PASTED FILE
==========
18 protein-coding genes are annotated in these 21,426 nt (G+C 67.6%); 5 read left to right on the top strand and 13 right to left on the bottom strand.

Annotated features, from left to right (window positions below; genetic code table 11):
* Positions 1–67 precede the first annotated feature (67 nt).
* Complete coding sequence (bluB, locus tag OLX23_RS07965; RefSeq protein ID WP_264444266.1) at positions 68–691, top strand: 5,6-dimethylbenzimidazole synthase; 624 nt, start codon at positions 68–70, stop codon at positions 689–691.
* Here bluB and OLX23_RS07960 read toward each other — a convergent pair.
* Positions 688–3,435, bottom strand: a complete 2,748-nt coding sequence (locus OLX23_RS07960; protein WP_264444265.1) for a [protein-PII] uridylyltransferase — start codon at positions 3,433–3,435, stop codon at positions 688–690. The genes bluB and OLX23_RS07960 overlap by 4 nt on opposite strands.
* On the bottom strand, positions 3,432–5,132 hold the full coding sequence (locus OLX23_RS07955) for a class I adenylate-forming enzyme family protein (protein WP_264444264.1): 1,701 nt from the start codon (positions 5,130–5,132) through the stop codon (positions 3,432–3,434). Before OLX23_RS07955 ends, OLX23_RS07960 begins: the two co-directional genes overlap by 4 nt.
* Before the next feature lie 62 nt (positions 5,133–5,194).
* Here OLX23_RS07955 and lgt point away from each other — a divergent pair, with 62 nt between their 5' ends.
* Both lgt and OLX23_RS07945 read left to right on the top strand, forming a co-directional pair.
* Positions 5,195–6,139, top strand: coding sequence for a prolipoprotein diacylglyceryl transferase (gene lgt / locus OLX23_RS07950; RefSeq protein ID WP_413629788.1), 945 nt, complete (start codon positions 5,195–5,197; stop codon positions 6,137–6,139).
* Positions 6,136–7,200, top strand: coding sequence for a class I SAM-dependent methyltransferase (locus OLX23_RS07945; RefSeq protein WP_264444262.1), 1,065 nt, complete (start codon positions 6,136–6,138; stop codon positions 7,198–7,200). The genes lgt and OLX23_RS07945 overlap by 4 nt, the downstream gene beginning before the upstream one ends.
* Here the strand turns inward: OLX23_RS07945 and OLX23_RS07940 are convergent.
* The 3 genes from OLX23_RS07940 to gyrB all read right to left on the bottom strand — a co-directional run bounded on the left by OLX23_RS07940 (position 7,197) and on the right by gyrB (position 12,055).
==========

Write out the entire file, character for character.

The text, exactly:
18 protein-coding genes are annotated in these 21,426 nt (G+C 67.6%); 5 read left to right on the top strand and 13 right to left on the bottom strand.

Annotated features, from left to right (window positions below; genetic code table 11):
* Positions 1–67 precede the first annotated feature (67 nt).
* Complete coding sequence (bluB, locus tag OLX23_RS07965; RefSeq protein ID WP_264444266.1) at positions 68–691, top strand: 5,6-dimethylbenzimidazole synthase; 624 nt, start codon at positions 68–70, stop codon at positions 689–691.
* Here bluB and OLX23_RS07960 read toward each other — a convergent pair.
* Positions 688–3,435, bottom strand: a complete 2,748-nt coding sequence (locus OLX23_RS07960; protein WP_264444265.1) for a [protein-PII] uridylyltransferase — start codon at positions 3,433–3,435, stop codon at positions 688–690. The genes bluB and OLX23_RS07960 overlap by 4 nt on opposite strands.
* On the bottom strand, positions 3,432–5,132 hold the full coding sequence (locus OLX23_RS07955) for a class I adenylate-forming enzyme family protein (protein WP_264444264.1): 1,701 nt from the start codon (positions 5,130–5,132) through the stop codon (positions 3,432–3,434). Before OLX23_RS07955 ends, OLX23_RS07960 begins: the two co-directional genes overlap by 4 nt.
* Before the next feature lie 62 nt (positions 5,133–5,194).
* Here OLX23_RS07955 and lgt point away from each other — a divergent pair, with 62 nt between their 5' ends.
* Both lgt and OLX23_RS07945 read left to right on the top strand, forming a co-directional pair.
* Positions 5,195–6,139, top strand: coding sequence for a prolipoprotein diacylglyceryl transferase (gene lgt / locus OLX23_RS07950; RefSeq protein ID WP_413629788.1), 945 nt, complete (start codon positions 5,195–5,197; stop codon positions 6,137–6,139).
* Positions 6,136–7,200, top strand: coding sequence for a class I SAM-dependent methyltransferase (locus OLX23_RS07945; RefSeq protein WP_264444262.1), 1,065 nt, complete (start codon positions 6,136–6,138; stop codon positions 7,198–7,200). The genes lgt and OLX23_RS07945 overlap by 4 nt, the downstream gene beginning before the upstream one ends.
* Here the strand turns inward: OLX23_RS07945 and OLX23_RS07940 are convergent.
* The 3 genes from OLX23_RS07940 to gyrB all read right to left on the bottom strand — a co-directional run bounded on the left by OLX23_RS07940 (position 7,197) and on the right by gyrB (position 12,055).